Magazine article Diverse Issues in Higher Education

The Big Squeeze: Middle-Class Families Look for Answers on How to Make College More Affordable

Magazine article Diverse Issues in Higher Education

The Big Squeeze: Middle-Class Families Look for Answers on How to Make College More Affordable

Article excerpt

BY ALL STANDARDS, HAMIL HARRIS IS a middle-class parent: He makes a decent salary, he commutes in a late-model car from his suburban home near the nation's capital, he shuttles his children to Little League and scouting on Saturdays, and he worships with them on Sundays. Yet this single father of four hit a snag when his two eldest daughters entered college, one right after the other.

"It was really hard," he said. Fortunately, one daughter received scholarship money, and the other attends a community college to cut down on the family's education costs. Like the Harrises, more families are turning to more affordable community colleges and alternative schooling to defray costs.

At the same time, more politicians are proposing bipartisan legislation to provide two free years of community college to accommodate students who would not otherwise be able to get postsecondary degrees and certificates they need to obtain 21 st-century jobs. However, critics question the long-term viability and sustainability of these government incentives that could elevate the country's workforce.

Cindy Vaughn of another D.C. suburb, Hyattsville, Maryland, is also a middle-class parent. Her son does not qualify for grants or low-cost loans because, she quips, "We make too much money."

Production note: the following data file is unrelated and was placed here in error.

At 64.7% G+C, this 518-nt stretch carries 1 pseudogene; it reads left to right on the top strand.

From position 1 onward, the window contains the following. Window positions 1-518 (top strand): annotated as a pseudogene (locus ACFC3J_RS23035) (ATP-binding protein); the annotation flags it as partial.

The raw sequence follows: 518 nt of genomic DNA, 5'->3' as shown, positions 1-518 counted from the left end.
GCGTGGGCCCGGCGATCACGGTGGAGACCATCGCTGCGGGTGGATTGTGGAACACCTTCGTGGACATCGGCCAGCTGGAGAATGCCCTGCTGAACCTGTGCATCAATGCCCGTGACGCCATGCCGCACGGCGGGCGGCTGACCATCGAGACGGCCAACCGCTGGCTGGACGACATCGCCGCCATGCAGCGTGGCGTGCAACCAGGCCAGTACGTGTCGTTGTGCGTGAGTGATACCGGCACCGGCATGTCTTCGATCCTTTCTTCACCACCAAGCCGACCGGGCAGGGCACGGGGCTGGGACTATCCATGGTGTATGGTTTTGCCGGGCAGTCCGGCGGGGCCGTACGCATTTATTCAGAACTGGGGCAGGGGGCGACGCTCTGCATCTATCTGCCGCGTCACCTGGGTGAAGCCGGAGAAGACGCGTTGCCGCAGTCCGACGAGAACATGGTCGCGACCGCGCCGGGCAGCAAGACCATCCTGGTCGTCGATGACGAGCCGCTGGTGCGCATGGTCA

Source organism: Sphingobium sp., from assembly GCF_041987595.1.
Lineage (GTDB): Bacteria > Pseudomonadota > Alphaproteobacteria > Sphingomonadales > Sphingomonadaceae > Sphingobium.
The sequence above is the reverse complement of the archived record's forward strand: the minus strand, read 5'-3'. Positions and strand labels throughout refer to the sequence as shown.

Vaughn said it cost her son $40,000 to attend two semesters at Temple University, which included tuition, books, fees, room and board. Her son was eligible to get $12,000 in loans, and the expected family contribution was $28,000.

"We did that for a couple of semesters, but that was insane because it was more money on top of more money," she said. "The issue is where the money is coming from?"

Her son "put college on hold" after his sophomore year. He has since earned a certificate in photography from what was then Boston University's Center for Digital Imaging Arts, in 2012. At $31,000 for a 24-month program, it still wasn't cheap.

Awards for grant money are unfortunately not based on GPAs, Vaughn pointed out, but on who has the greater financial need. "Again, it's a catch-22 for people who are not destitute," she said. So, Vaughn advises parents to start searching for grants and scholarships as their children enter high school. While sending children to community college does save money, she said, "It's a concept that you have to sell kids on because college means going away from home to most of them."

These middle-class parents and students are among the millions who are caught in a quagmire trying to figure out how to afford essential college degrees from traditional four-year institutions as tuitions continue to rise. They are being saddled with increasing debt--collectively now more than $1.2 trillion dollars, according to a March 2014 article titled "The Great Cost Shift Continues: State Higher Education Funding after the Recession" for Demos, a public policy organization in New York. "Average tuition at 4-year public schools now consumes more than 15 percent of the median household income in 26 states, and average total cost--including room and board--consumes more than one third of median household income in 22 states," it said.

Students are simply priced out of the opportunity to obtain a college degree and get ahead. A troubling study conducted by the University of Washington found that "it is no longer possible to earn enough wages by working through school to afford the full cost of education."

"Many students are working multiple jobs while taking other cost-saving measures like commuting long hours to cover costs. This harms the ultimate value of their college experience," said the report "Meet Us in the Middle: Affordability for the Working Student," based on that 2013 - 2014 study.

Recognizing this unsustainable situation for the individual as well as the nation, educators and politicians have been trying to devise methods to make college more affordable. …

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